What, then, is fatigue?
It’s a good question and a hard one to answer. Fatigue is both the most common and the most elusive condition I see. It’s the problem few doctors take seriously, yet it’s the symptom of a wide range of illnesses. How do you actually describe fatigue? You can’t measure it in the blood or urine. There is no test to prove that somebody is exhausted. Fatigue is unlike other conditions. You can see the changes in an arthritic joint, you can measure blood sugar elevation in diabetes, you can perform pulmonary function tests in asthma, and you can run an EKG in heart disease. You can even measure high levels of vital antibodies in the blood of patients suffering from chronic fatigue syndrome (CFS)-an immune disorder in which fatigue is a major symptom-but this is not diagnostic.
As noted before, magnesium allows our muscles to relax. If our bodies become calcium deficient, we can borrow from the large reserves contained in our bones, but when our bodies become magnesium deficient, we must borrow from the already low supply in our muscles. But as our muscles lose magnesium, calcium charges in to replace it, and, as a result, our muscles grow tense and cramped. This can result in debilitating problems, especially the exacerbation of chronic fatigue symptoms.
Magnesium has had a profound impact in the treatment of this disease.
Chronic fatigue syndrome, according to the Centers for Disease Control, is a diagnosis of exclusion, meaning that certain conditions must be ruled out before a true diagnosis can be made. There are specific major and minor criteria that must be fulfilled for at least a six-month period. Some of the conditions that are ruled out include hypothyroidism, Lyme disease, and other chronic illnesses such as diabetes, hypoglycemia, or multiple allergies.
It is known that intracellular magnesium deficiencies exist in patients with this disorder.
A lack of magnesium in the cells would disrupt the flow of energy that causes muscle relaxation and a regular heartbeat. Some pioneering doctors have started treating CFS patients with magnesium injections and found them helpful. One patient of mine, a 50-year-old industrial engineer, suffered with chronic fibromyalgia, a painful muscle condition, as well as severe fatigue. When I tested his magnesium levels, I found them to be very low. Weekly injections were able to bring him back to a normal level of energy, and his muscle pain diminished dramatically.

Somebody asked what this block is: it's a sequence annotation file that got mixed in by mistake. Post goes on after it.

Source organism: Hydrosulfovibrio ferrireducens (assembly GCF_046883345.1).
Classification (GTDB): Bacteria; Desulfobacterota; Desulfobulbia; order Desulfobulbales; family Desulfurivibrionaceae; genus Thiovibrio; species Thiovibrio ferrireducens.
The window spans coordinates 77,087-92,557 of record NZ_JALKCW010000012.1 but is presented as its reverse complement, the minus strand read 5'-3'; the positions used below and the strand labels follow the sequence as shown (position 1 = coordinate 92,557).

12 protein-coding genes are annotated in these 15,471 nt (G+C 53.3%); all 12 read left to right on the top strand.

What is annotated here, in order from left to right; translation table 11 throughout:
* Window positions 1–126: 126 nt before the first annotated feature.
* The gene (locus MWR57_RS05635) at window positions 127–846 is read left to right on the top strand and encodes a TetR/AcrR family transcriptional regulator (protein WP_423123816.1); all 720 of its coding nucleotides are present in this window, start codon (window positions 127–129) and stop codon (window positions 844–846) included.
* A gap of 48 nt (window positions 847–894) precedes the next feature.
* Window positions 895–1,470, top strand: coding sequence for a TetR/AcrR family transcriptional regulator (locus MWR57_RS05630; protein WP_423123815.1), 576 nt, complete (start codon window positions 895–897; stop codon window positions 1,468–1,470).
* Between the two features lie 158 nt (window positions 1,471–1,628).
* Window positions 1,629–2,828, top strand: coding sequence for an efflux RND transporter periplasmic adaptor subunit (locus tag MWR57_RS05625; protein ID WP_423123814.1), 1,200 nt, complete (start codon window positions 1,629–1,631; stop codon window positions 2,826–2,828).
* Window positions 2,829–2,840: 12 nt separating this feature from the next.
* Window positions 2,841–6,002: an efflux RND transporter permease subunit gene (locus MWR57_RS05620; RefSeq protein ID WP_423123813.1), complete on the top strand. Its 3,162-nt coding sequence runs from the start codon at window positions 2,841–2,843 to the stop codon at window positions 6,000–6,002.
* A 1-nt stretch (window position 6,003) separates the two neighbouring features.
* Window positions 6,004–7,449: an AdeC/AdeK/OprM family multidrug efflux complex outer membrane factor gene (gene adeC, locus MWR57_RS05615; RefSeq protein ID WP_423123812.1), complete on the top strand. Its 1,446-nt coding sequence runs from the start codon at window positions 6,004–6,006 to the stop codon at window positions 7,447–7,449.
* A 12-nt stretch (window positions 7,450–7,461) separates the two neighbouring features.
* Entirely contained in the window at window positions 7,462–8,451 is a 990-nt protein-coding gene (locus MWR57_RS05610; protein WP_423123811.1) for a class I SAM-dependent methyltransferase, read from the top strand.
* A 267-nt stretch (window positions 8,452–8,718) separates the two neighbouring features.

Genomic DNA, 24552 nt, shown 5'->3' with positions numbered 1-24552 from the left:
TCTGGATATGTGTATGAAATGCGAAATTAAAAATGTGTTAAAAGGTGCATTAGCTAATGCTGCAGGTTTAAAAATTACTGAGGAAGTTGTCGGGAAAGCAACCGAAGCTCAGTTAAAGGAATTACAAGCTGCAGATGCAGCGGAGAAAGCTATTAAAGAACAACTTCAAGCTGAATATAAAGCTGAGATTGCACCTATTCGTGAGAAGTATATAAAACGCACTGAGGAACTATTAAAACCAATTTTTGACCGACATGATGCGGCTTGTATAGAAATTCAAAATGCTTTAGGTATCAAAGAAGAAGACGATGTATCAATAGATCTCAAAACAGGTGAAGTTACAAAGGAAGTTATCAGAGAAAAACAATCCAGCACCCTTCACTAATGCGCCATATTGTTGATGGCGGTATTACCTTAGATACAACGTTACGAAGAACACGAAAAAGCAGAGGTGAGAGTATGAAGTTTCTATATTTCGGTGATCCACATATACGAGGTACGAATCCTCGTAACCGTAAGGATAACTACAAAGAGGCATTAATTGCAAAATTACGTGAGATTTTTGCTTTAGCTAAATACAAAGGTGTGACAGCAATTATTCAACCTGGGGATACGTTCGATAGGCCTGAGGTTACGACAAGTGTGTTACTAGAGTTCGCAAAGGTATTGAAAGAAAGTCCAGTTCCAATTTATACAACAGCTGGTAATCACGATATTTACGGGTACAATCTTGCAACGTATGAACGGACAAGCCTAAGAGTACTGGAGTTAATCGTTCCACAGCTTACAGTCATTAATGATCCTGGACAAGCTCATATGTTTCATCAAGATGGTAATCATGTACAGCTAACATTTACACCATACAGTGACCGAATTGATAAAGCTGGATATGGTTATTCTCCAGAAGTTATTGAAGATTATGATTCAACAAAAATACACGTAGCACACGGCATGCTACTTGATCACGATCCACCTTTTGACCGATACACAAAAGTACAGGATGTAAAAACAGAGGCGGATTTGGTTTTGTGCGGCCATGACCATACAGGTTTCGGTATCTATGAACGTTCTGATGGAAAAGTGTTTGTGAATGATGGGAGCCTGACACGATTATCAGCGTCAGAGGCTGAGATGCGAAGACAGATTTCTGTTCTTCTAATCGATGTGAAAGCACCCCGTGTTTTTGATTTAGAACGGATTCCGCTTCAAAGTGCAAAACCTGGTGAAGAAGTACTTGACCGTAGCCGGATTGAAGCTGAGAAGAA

Another patient of mine was virtually cured by magnesium, along with other supplements and dietary changes. Joan was a 45-year-old psychiatrist with an easy smile and genuine warmth who came to me in desperation. She had suffered from symptoms of chronic fatigue for over 10 years. Her condition began as an acute viral illness, with sore throat, muscle and joint pains, fever, and flu like symptoms. Yet instead of getting better, she just got worse and worse, until she was barely able to continue working. Like many patients with this ailment, she’d never had a significant previous medical condition. She was a hard worker and dedicated to her patients. She worked long hours. Before she came to me, she had tried innumerable treatments, from consulting a psychiatrist herself to trying antidepressants, acupuncture, homeopathy, natural remedies in health food stores, and regular “mainstream physicians.” Since she had just begun a separation from her husband, she was usually told her condition was related to stress and depression. In other words, a psychiatrist – a medical doctor– was told her own condition was psychosomatic, or “all in your head.”
When I saw her, 10 years after her initial symptoms had begun, she was indeed depressed and demoralized from the lack of understanding she’d received. “I know something is wrong,” she insisted, “but no one believes me.” A series of blood tests suggested she was right. She had high levels of anti-bodies to Epstein-Bar-r virus, Cytomegalovirus, and HHV-6, a herpes virus. Antibodies to three different viruses is unusual; although many people are exposed to viruses like Epstein-Barr, for some as yet unknown reason, certain people become quite ill as a result, often chronically. Joan’s Natural Killer cells were at a very low level of 10 (normal ranges from 20 to 250). Her red blood cell magnesium, one of the markers I use to diagnose this condition, was also low. We were beginning to understand Joan’s problem. Now we had to solve it.
As part of the treatment for CFS, I take a comprehensive took at the patient’s condition and check for many allergies the patient might have, since 80 percent of chronic fatigue patients suffer from them. I also check for nutritional and hormonal deficiencies. Fortunately for Joan, with the exception of several key foods to which she was allergic, these tests came back normal.
I treated Joan with a variety of supplements, and magnesium was first on the list. I find 500 milligrams of magnesium aspartate per day is an optimal oral dose. But with a patient like Joan, who has been ill for years, I also gave her some supplementation with intravenous magnesium and vitamin C, to help flood every cell in the body with this needed nutrient, particularly during acute flare-ups.
Magnesium alone, of course, can only do part of the job in a severe and chronic illness. Joan’s complete program included antioxidants such as vitamin C, energy-boosting amino acids such as tyrosine, the herb ginkgo to improve cerebral circulation, coenzyme Ql0 to energize the cellular mitochondria, and Siberian ginseng, an excellent herb that helps patients cope with stress more effectively.
Source: Firshein, Richard D.O. “The Nutraceutical Revolution.” The Berkely Publishing Group, New York. 1998.